We hear it all the time—the early bird catches the worm. And many studies have proven that to be true. Take one poll by Vanderkam, for instance, that cited 90 percent of executives said they’re up before 6 a.m. on weekdays, and nearly 50 percent of self-made millionaires wake up at least three hours before their workday actually begins.
But what does one have to do with the other? The truth is, time is money. And it’s precious. And when you get up early, you suddenly have much more time in the day to get things done that might otherwise not get done later on.
Okay, but what do people actually do in the morning that really sets them up for success? Here are a few examples of morning habits from nine successful women who use the morning to set the tone for their day.
“I do a 20-minute meditation because it helps me start the day centered, calm, energized, and ready to go.” —Alexis Wolfer, founder and editor-in-chief of TheBeautyBean.com
Get a big thing checked off your to-do list
“The quiet hours of the morning can be the ideal time to focus on an important work project without being interrupted. What’s more, spending time on it at the beginning of the day ensures that it gets your attention before others–kids, employees, bosses–use it up.” —Laura Vanderkam, author of What the Most Successful People Do Before Breakfast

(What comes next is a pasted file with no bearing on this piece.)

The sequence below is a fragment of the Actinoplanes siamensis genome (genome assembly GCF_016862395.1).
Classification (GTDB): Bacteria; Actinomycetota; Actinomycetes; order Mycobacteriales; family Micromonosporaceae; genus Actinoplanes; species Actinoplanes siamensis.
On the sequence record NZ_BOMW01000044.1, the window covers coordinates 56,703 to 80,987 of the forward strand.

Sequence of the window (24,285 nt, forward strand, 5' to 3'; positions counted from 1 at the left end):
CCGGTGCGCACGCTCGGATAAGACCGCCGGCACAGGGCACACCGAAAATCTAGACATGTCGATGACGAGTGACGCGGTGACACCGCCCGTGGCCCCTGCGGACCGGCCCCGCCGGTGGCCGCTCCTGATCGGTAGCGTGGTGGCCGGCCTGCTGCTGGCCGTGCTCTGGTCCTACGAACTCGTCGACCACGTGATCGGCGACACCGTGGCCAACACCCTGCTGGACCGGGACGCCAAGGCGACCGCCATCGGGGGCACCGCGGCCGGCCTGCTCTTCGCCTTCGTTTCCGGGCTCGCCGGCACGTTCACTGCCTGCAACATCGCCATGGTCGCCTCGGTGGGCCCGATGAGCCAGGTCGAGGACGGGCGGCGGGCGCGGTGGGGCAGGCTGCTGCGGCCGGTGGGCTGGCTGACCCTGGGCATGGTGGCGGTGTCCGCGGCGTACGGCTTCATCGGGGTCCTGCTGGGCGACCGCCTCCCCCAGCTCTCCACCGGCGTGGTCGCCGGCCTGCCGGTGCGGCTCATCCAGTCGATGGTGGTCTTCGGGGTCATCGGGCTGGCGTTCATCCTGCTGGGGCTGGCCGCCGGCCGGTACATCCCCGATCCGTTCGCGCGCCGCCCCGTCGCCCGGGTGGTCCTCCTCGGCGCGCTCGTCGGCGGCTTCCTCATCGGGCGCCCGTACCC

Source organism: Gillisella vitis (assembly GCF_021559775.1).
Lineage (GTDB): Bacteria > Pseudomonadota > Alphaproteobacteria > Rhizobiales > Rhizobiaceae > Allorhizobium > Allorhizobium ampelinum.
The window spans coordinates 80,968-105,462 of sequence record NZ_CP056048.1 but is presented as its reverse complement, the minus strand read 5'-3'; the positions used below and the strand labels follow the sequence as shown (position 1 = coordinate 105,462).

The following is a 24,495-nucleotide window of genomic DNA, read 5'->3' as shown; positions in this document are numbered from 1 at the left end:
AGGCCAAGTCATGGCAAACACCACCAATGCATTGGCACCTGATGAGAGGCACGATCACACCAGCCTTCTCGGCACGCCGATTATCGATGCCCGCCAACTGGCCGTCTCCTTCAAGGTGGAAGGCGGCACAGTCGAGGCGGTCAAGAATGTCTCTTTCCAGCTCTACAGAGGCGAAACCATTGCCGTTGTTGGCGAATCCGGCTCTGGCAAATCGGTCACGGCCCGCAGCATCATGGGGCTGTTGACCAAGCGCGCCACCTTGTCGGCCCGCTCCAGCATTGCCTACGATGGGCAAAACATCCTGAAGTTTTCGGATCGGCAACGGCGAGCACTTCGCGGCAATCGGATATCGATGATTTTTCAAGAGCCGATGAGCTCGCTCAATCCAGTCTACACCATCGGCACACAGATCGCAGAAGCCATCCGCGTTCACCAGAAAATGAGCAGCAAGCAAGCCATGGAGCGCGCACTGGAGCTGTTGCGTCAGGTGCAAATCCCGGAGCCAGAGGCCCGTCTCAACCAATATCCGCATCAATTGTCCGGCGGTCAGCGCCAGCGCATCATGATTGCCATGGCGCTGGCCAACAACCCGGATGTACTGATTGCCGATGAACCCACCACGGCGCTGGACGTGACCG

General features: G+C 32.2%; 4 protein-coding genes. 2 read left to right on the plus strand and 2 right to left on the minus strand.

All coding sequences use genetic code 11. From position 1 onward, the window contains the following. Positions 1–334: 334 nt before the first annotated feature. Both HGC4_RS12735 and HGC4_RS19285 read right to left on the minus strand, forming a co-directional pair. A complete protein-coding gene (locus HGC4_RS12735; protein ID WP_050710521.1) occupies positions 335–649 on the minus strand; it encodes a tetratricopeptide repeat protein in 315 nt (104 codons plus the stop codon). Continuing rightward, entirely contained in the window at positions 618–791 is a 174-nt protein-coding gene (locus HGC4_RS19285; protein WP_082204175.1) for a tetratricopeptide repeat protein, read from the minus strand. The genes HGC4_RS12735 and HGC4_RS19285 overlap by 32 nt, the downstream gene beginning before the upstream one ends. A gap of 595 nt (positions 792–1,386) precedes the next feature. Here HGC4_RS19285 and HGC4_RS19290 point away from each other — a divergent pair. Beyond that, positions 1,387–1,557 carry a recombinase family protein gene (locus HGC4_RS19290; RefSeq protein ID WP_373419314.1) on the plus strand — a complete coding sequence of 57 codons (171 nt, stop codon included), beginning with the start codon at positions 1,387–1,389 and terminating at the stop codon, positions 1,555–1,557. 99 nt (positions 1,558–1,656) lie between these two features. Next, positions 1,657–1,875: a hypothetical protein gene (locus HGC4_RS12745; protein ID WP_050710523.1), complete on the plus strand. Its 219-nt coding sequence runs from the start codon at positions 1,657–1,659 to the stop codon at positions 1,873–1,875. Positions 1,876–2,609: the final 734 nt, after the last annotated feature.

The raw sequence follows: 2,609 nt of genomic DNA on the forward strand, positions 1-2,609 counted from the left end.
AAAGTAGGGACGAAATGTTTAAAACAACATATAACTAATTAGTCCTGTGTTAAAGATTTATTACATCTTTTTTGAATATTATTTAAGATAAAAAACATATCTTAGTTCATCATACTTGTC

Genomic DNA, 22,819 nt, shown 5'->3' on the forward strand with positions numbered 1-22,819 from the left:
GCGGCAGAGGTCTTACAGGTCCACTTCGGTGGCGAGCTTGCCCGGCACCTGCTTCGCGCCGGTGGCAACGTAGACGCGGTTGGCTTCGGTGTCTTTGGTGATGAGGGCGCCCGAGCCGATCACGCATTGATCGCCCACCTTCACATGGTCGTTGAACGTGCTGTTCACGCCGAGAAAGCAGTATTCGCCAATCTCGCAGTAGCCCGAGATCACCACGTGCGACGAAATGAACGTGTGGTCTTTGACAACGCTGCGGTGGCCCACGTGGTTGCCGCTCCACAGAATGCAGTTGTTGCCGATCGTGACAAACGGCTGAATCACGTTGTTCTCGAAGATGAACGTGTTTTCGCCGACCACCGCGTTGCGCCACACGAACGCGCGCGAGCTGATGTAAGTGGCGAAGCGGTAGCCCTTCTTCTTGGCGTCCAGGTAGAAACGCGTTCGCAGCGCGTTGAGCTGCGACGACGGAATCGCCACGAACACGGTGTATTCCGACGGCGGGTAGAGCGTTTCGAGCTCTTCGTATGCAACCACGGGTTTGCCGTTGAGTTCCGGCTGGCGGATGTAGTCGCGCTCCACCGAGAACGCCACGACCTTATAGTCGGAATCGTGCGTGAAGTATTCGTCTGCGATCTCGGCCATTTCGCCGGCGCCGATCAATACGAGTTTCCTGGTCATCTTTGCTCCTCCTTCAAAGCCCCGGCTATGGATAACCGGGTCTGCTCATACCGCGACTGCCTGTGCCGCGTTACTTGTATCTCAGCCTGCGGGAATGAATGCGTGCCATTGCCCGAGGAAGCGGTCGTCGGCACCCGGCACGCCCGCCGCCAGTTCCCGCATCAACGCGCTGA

Drink all the coffee
“I head straight to the coffee pot. Really, I’m one of those people.” —Katie Kime, owner of a lifestyle brand of fashion and home decor
Or ditch coffee entirely
“About a year ago, I stopped drinking caffeine, and I cannot say enough for what it’s done for my energy levels and ability to wake up each morning ready to charge into the day ahead. I’ve kept the ritual of my morning (decaf) coffee and save the real stuff for when I absolutely need it.” —Jessica Randazza, head of marketing at Danone-Nutricia Early Life Nutrition
Listen to an uplifting podcast
“I never start a day without listening to Morning Edition on NPR. I stream it from my phone in the bathroom while I’m showering and getting ready for the day.” —Anneke Jong, VP of operations and strategy at Reserve
Get in some movement
“I do some back and hip stretches, along with a two-minute plank, which helps my mind and body focus for the day.” —Elisabeth Halfpapp, executive VP and co-creator of the Core Fusion Barre program at Exhale Spa; co-author of Barre Fitness
Write, even a little bit
“[I] drink a quick cup of coffee in my kitchen and spend a few minutes writing…a snippet of a dream, a bit of fiction or a journal entry.” —Sally Susman, The Pharma Executive
Avoid your phone
“I don’t turn on my phone until I’ve brushed my teeth, made breakfast, and gotten dressed. Not only does it make me more productive, but it’s a reminder that I can separate. Along those lines: I wake up to a real clock that plays the radio, instead of my phone.” —Meredith Fineman, founder of FinePoint
“Sometimes I write, other times I exercise, and then there are times I just drink coffee in my PJs and stare into space and think. Even when I do ‘nothing,’ it’s time well spent: I believe that women need to carve out time to sit with ourselves and just concentrate. Mindfulness is a powerful weapon against all kinds of bad stuff, like depression, boredom, weight gain, and creative blocks, so we might as well use it.”—Siobhan Adcock, executive editor at WhatToExpect.com and author of The Barter
Are you a morning person or night owl? What’s your morning routine? Do you find the tone of your morning can set you up for success later on?